Advantages of Maryland's Voting System
One way to measure the accuracy of a voting system is to calculate and compare voter error rates. The more accurate the voting system is, the fewer number of voter errors there will be. Voter error rate is the number of voters who voted but did not have a vote counted for a specific contest on the ballot (typically President or Governor). This is calculated by subtracting the total number of votes cast for President or Governor from the total number of voters who voted.
Using this measure, Maryland had the lowest voter error rate in the country in 2004. (See Residual Vote in the 2004 Election, CalTech/MIT Voting Technology Project.) In the 2004 General Election, only 0.3% of the voters who voted did not have a vote recorded for President. This is a 40% reduction from 2000 – the last election when optical scan and punchcard voting systems and mechanical lever machines were used for polling place voting in Maryland.
Maryland’s transition to a touchscreen voting system from paper-based and older voting systems improved the accuracy of the vote count and reduced the number of voter errors. Our results are consistent with findings reported in the same CalTech/MIT Voting Technology Project report, which shows that implementing a touchscreen voting system reduces voter error.
The touchscreen voting system used in Maryland is accessible to most voters with disabilities. Using a headset and keypad, blind voters and voters with visual impairments are able to vote independently and secretly for the first time in the State by listening to the ballot selections and making selections using the keypad. High contrast ballots and magnified or enlarged ballots are also available. For voters who prefer or need to sit while voting, the screen can be adjusted to accommodate this need. Future enhancements include a “sip and puff” device to allow voters with disabilities that prevent arm movement to vote independently and secretly.
On the voting unit, a voter can select the high contrast ballot and the magnified or enlarged ballot. To use the audio ballot option, a voter must simply ask an election judge for this option. A voter will not be required to provide an explanation or fill out additional paperwork. Election judges will be available to answer questions and, if needed, provide assistance.
Brochures describing the accessibility of the voting system are available in various sizes and in Spanish.
- Accessibility Brochure: to print, set printer for 8.5" by 14" (legal-sized paper)
- Accessibility Brochure - Large Print: to print, set printer for 11" by 17" (ledger-sized paper)
- Accessibility Brochure in Spanish: to print, set printer for 8.5" by 14" (legal-sized paper)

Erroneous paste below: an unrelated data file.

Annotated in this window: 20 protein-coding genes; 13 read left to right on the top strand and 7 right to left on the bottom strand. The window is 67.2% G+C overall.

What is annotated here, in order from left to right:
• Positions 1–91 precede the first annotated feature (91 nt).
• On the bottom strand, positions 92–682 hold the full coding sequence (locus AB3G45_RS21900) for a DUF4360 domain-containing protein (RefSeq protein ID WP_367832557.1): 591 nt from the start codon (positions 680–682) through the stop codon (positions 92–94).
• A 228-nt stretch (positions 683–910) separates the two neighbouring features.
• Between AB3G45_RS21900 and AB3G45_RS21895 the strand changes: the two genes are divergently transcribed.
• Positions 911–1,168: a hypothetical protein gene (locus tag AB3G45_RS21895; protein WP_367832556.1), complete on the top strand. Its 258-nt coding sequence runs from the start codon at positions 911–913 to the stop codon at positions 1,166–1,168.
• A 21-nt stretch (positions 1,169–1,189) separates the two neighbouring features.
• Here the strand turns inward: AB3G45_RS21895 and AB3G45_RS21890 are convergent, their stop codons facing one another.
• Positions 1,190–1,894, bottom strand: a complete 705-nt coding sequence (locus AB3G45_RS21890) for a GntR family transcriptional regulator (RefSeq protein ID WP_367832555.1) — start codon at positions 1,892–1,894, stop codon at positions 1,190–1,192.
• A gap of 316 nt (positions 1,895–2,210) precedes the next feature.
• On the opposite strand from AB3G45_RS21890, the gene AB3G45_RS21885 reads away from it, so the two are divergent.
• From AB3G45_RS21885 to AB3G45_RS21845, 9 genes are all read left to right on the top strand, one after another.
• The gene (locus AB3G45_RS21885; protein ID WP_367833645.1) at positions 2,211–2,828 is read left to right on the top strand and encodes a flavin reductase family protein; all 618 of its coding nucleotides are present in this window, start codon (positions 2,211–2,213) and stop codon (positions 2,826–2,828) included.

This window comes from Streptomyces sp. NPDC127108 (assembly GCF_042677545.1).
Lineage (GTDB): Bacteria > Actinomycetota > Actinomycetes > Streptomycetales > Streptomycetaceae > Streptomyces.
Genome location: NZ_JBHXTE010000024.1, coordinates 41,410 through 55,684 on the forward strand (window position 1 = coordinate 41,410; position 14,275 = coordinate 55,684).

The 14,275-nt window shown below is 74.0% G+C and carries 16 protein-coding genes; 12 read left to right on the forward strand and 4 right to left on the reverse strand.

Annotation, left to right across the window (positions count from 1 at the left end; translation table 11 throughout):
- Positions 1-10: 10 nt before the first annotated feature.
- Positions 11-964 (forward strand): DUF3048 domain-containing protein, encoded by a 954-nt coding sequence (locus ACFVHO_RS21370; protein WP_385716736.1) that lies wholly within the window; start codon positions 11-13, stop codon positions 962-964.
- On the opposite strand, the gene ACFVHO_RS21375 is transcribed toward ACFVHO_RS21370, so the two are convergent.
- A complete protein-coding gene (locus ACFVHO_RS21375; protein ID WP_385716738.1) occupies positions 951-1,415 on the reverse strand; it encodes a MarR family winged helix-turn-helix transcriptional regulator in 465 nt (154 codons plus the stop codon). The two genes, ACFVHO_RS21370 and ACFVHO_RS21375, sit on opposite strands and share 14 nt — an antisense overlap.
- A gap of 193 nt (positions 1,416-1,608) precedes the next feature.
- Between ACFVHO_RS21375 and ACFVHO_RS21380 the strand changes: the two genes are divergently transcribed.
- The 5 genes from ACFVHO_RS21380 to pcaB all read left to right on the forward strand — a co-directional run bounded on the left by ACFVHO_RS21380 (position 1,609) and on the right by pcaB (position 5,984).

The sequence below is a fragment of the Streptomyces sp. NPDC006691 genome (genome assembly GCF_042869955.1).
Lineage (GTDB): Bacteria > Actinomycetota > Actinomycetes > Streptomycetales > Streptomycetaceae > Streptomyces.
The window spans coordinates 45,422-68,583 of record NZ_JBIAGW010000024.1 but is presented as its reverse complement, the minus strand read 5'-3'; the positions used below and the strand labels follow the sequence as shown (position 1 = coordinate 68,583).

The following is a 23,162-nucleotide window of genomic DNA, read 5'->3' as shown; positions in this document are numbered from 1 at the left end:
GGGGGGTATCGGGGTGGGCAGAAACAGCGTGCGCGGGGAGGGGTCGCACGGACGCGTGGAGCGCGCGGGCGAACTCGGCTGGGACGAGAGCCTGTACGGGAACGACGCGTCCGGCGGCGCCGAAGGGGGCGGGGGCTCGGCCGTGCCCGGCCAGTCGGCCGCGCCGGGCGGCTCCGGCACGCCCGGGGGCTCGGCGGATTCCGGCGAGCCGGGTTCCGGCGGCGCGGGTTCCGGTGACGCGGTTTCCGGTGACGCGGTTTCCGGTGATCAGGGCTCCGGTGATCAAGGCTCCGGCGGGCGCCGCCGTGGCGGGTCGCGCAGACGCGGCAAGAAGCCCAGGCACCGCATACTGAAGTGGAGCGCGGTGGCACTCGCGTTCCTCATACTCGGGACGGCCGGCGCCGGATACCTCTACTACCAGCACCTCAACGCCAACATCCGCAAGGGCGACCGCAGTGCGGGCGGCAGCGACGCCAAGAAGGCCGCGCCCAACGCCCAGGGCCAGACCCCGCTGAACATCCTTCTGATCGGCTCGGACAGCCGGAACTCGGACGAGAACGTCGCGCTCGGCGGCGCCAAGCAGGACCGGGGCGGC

- Accessibility Brochure in Spanish - Large Print: to print, set printer for 11" by 17" (ledger-sized paper)
With paper-based voting systems, election officials sometimes have to make determinations as to the candidate or ballot question response for which the voter intended to vote. If a voter erases a selection and makes another one or improperly marks the ballot, the scanning unit may not accurately read the ballot. In this case, election officials must review the voter’s ballot and try to determine which candidate or ballot question response the voter intended to vote for .
With Maryland’s touchscreen voting system, there are no issues of voter intent. The voter makes a selection and has the opportunity to review the selection before casting his or her vote. From the tests conducted on the voting units before each election, we are confident that the voting units accurately record voters' intent and include all votes cast in the tabulation.
Easy to Use
Voting on a touchscreen voting system is easy to do. Voters just touch the screen next to the candidate or ballot question response and move through the ballot. Changing votes is easy – voters just de-select one candidate or question response and select another. Voters of all ages and levels of computer experience report positive experiences after voting on Maryland’s voting system.
A 2006 public opinion poll by the University of Maryland, Baltimore County demonstrates that Maryland voters are very satisfied with the State’s touchscreen voting system. Ninety-two percent of voters who voted in the 2004 General Election had a positive experience voting on the touchscreen voting system. Other findings include:
- 99% of registered voters thought the voting system was easy to use
- 88% were comfortable using the touchscreen voting system
- 84% thought the voting system made voting quicker
- 82% thought their votes were recorded and counted accurately
This report and survey by UMBC on Maryland voters’ opinions about the voting system shows that Maryland voters think the voting system is accurate and easy to use.